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Photography is mainly concerned with light – how we manipulate and capture it in the image. Using flash in photography creates an artificial light source to help illuminate the scene, giving you more control of the light in the frame and a more considered final product.

It goes without saying that flash photography is important when it’s dark indoors or at night when there’s no natural light; however this isn’t the only time flash can be used. A photographer can use it to light shadows, bring the viewer’s eye to specific parts of the image or just to build upon the natural light in the scene.

The creative possibilities with flash are endless. So here are four helpful tips to remember when shooting with flash. 

“If you’re shooting a subject in nature that is well backlit, flash can help balance out the image.

1. All flash photos are double exposures

This is important to remember when shooting with flash. One exposure is from the flash and one from the ambient light in the frame. When you make adjustments to aperture it will affect both of these exposures. This is important to consider when setting up the shot.

It’s also helpful to remember that if you’re shooting a subject in nature that is well backlit, flash can help balance out the image. The flash will brighten the subject from the front and fix any unwanted shadowing. 

“Place your subject further away to help create a more natural light source with your flash.”

2. Flash is directional, manipulate that

When using an on-camera flash, it’s easy to modify your flash intensity by bouncing the light produced off something else. Moving the flash so it’s not pointing straight onto your subject softens the light and can create a huge variety of moods and results in your image. 

Flash also falls off the further your subject is from the camera. This is important to remember and manipulate when shooting. You can place your subject further away to help create a more natural light source with your flash to let the light hit the whole scene rather than just your subject. Incorporating off-camera flash units also helps if you want your subject far away from the camera but still lit well.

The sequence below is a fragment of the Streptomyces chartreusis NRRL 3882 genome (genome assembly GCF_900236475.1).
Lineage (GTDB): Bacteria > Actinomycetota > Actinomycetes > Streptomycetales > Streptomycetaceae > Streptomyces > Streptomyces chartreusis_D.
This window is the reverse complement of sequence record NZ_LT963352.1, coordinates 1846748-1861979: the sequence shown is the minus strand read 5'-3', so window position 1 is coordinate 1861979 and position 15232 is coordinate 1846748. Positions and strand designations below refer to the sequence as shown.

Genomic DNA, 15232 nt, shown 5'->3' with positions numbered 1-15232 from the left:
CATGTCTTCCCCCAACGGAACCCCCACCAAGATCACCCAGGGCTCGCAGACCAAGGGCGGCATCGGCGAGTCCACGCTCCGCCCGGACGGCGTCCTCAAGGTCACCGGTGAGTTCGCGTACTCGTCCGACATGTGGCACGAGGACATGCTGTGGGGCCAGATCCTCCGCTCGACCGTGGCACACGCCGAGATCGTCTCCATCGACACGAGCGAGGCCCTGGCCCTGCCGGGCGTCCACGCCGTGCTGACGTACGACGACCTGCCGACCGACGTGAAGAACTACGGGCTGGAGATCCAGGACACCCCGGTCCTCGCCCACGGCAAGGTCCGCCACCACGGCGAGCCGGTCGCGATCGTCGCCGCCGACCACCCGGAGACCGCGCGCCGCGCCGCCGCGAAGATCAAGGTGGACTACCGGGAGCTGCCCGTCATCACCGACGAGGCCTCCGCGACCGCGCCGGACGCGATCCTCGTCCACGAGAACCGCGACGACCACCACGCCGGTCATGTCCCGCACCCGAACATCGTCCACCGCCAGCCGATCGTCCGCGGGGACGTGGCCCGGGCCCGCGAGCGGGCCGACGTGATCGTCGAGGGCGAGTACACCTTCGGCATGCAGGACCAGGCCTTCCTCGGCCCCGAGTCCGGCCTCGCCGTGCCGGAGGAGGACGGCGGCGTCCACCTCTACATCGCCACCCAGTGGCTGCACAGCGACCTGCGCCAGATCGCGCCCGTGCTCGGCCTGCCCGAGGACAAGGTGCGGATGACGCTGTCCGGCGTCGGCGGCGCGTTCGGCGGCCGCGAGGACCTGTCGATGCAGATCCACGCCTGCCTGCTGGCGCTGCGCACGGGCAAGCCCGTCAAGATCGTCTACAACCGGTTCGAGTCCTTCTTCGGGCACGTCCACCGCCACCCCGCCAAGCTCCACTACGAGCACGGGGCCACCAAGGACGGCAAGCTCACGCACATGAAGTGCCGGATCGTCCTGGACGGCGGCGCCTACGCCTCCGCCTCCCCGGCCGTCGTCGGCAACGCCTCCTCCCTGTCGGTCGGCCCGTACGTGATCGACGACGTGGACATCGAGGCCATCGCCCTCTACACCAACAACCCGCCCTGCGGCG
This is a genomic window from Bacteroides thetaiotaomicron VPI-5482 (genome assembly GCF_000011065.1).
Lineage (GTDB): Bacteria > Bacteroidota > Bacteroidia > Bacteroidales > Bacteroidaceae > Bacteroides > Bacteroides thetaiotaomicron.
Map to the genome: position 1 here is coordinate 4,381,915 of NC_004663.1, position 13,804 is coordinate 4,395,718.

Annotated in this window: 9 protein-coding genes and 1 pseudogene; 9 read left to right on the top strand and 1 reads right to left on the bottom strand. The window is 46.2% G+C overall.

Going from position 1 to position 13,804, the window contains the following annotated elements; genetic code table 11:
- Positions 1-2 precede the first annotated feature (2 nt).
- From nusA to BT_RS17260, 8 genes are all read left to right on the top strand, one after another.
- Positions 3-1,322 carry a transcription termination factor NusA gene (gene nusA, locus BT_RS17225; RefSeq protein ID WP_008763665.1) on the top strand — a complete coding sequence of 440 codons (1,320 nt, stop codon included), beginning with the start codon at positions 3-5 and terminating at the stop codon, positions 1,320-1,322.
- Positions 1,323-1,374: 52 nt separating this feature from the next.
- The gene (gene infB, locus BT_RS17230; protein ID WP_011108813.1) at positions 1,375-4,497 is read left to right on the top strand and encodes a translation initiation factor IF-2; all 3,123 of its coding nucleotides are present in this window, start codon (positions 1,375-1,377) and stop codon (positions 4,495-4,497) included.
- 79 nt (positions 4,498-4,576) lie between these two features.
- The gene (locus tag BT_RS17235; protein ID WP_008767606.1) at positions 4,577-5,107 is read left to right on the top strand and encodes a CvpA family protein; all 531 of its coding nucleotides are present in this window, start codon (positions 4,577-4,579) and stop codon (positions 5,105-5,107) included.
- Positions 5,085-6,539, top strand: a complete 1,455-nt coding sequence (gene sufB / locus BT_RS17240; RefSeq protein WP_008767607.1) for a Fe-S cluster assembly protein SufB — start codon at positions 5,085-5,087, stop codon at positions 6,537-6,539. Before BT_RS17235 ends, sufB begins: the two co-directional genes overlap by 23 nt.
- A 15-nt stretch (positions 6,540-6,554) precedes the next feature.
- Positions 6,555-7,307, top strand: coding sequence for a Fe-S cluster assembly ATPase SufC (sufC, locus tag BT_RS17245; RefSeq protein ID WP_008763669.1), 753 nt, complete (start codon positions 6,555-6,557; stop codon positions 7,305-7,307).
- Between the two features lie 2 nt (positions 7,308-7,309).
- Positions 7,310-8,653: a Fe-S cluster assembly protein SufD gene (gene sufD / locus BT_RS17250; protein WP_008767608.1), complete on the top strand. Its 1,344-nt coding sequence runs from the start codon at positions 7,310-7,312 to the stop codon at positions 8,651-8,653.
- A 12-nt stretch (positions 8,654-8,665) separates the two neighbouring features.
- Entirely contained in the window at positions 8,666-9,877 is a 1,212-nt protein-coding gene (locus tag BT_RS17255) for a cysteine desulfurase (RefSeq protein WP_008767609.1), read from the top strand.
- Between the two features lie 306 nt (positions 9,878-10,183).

“Wrapping your hot-shoe flash with a cloth softens the light before it reaches your subject.”

3. Diffuse or not diffuse

Using diffusers like a lightbox, lightsphere or wrapping your hot-shoe flash with a cloth softens the light before it reaches your subject. The shadows will look less harsh and the light will be more natural. 

Not using a diffuser and allowing just the bare head to flash creates an intense, unrealistic lighting result. This can be used stylistically to create intensity in the mood of the scene. Likewise, moving your subject into the foreground of the scene and using an intense undiffused flash can help create a look as though the model is out of the photograph; floating above the image. As your knowledge continues to grow you will be able to take your creative ideas and get the best results by using the correct gear. 

“An off-camera flash can help establish depth in the photograph and give your subject a more rounded light scope.”

4. On-camera versus off-camera flash

This is an age old question. While having an on-camera flash is important and gives a nice ‘fill’ light source to the image, off-camera flash adds another dimension. It can help establish depth in the photograph and give your subject a more rounded light scope. This is because of the level of adjustment you can make with off-camera flash sources – both moving them around the room and through sophisticated lamp outlets that allow individual power control for each flash source.

Both lighting styles have their place and ultimately, you, the photographer must choose what style you need to achieve your intended result.

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James Caswell

James Caswell is a Brisbane-based photographer and creative director. Caswell’s portfolio showcases his own unique, dynamic portraits and quick snapshot live imagery in fashion and music. He has had features in LNWY.co, CONTROL zine, and Gum Magazine.